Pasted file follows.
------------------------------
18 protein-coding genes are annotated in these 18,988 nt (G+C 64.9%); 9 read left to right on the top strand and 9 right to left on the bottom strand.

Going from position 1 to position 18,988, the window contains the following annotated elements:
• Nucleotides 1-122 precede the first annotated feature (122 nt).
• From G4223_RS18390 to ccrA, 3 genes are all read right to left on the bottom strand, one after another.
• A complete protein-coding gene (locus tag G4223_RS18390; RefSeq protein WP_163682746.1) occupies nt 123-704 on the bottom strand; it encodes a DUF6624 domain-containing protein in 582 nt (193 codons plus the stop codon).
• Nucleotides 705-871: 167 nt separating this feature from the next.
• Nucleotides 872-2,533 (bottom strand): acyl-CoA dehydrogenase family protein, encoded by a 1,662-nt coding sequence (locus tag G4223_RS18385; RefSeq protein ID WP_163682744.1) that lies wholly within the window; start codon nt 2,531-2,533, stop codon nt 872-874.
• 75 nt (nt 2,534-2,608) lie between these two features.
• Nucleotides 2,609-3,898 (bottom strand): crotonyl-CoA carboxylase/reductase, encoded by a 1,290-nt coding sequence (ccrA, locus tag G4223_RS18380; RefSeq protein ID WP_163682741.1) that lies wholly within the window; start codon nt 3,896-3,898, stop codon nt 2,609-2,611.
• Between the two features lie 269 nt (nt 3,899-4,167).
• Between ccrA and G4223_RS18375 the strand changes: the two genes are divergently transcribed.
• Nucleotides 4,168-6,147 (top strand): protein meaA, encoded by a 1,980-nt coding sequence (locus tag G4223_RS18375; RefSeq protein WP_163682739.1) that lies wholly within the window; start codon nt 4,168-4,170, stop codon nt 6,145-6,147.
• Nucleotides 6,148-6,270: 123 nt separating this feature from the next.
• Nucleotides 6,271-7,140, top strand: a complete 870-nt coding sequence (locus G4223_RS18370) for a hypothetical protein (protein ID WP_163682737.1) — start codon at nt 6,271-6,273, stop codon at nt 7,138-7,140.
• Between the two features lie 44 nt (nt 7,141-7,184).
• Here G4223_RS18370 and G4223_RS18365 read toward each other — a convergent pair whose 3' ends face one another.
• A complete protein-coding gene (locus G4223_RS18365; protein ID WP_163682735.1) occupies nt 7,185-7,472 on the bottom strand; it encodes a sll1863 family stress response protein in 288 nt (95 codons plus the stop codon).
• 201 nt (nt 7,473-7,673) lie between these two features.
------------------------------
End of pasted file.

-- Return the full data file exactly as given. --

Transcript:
18 protein-coding genes are annotated in these 18,988 nt (G+C 64.9%); 9 read left to right on the top strand and 9 right to left on the bottom strand.

Going from position 1 to position 18,988, the window contains the following annotated elements:
• Nucleotides 1-122 precede the first annotated feature (122 nt).
• From G4223_RS18390 to ccrA, 3 genes are all read right to left on the bottom strand, one after another.
• A complete protein-coding gene (locus tag G4223_RS18390; RefSeq protein WP_163682746.1) occupies nt 123-704 on the bottom strand; it encodes a DUF6624 domain-containing protein in 582 nt (193 codons plus the stop codon).
• Nucleotides 705-871: 167 nt separating this feature from the next.
• Nucleotides 872-2,533 (bottom strand): acyl-CoA dehydrogenase family protein, encoded by a 1,662-nt coding sequence (locus tag G4223_RS18385; RefSeq protein ID WP_163682744.1) that lies wholly within the window; start codon nt 2,531-2,533, stop codon nt 872-874.
• 75 nt (nt 2,534-2,608) lie between these two features.
• Nucleotides 2,609-3,898 (bottom strand): crotonyl-CoA carboxylase/reductase, encoded by a 1,290-nt coding sequence (ccrA, locus tag G4223_RS18380; RefSeq protein ID WP_163682741.1) that lies wholly within the window; start codon nt 3,896-3,898, stop codon nt 2,609-2,611.
• Between the two features lie 269 nt (nt 3,899-4,167).
• Between ccrA and G4223_RS18375 the strand changes: the two genes are divergently transcribed.
• Nucleotides 4,168-6,147 (top strand): protein meaA, encoded by a 1,980-nt coding sequence (locus tag G4223_RS18375; RefSeq protein WP_163682739.1) that lies wholly within the window; start codon nt 4,168-4,170, stop codon nt 6,145-6,147.
• Nucleotides 6,148-6,270: 123 nt separating this feature from the next.
• Nucleotides 6,271-7,140, top strand: a complete 870-nt coding sequence (locus G4223_RS18370) for a hypothetical protein (protein ID WP_163682737.1) — start codon at nt 6,271-6,273, stop codon at nt 7,138-7,140.
• Between the two features lie 44 nt (nt 7,141-7,184).
• Here G4223_RS18370 and G4223_RS18365 read toward each other — a convergent pair whose 3' ends face one another.
• A complete protein-coding gene (locus G4223_RS18365; protein ID WP_163682735.1) occupies nt 7,185-7,472 on the bottom strand; it encodes a sll1863 family stress response protein in 288 nt (95 codons plus the stop codon).
• 201 nt (nt 7,473-7,673) lie between these two features.